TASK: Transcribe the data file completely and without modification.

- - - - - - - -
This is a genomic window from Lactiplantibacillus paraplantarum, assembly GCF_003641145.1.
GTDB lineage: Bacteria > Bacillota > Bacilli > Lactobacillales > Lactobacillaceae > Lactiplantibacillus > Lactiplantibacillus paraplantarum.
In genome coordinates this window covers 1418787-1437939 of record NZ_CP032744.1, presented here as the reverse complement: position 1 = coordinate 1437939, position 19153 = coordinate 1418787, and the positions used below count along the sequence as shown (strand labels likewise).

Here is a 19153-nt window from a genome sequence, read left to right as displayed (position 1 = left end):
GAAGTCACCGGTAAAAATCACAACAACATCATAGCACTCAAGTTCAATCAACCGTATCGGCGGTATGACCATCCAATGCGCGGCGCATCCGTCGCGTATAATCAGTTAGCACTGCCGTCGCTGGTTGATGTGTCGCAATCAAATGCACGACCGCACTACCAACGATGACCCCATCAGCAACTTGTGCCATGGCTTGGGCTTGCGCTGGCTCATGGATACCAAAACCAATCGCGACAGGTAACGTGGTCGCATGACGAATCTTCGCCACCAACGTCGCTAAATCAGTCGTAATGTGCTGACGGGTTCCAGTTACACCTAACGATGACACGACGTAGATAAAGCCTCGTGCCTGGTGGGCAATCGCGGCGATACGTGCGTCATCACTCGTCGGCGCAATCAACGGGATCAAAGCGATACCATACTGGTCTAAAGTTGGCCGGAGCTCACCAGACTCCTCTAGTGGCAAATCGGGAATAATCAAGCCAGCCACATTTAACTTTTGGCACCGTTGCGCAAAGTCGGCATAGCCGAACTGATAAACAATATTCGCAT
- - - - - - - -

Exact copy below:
This is a genomic window from Lactiplantibacillus paraplantarum, assembly GCF_003641145.1.
GTDB lineage: Bacteria > Bacillota > Bacilli > Lactobacillales > Lactobacillaceae > Lactiplantibacillus > Lactiplantibacillus paraplantarum.
In genome coordinates this window covers 1418787-1437939 of record NZ_CP032744.1, presented here as the reverse complement: position 1 = coordinate 1437939, position 19153 = coordinate 1418787, and the positions used below count along the sequence as shown (strand labels likewise).

Here is a 19153-nt window from a genome sequence, read left to right as displayed (position 1 = left end):
GAAGTCACCGGTAAAAATCACAACAACATCATAGCACTCAAGTTCAATCAACCGTATCGGCGGTATGACCATCCAATGCGCGGCGCATCCGTCGCGTATAATCAGTTAGCACTGCCGTCGCTGGTTGATGTGTCGCAATCAAATGCACGACCGCACTACCAACGATGACCCCATCAGCAACTTGTGCCATGGCTTGGGCTTGCGCTGGCTCATGGATACCAAAACCAATCGCGACAGGTAACGTGGTCGCATGACGAATCTTCGCCACCAACGTCGCTAAATCAGTCGTAATGTGCTGACGGGTTCCAGTTACACCTAACGATGACACGACGTAGATAAAGCCTCGTGCCTGGTGGGCAATCGCGGCGATACGTGCGTCATCACTCGTCGGCGCAATCAACGGGATCAAAGCGATACCATACTGGTCTAAAGTTGGCCGGAGCTCACCAGACTCCTCTAGTGGCAAATCGGGAATAATCAAGCCAGCCACATTTAACTTTTGGCACCGTTGCGCAAAGTCGGCATAGCCGAACTGATAAACAATATTCGCAT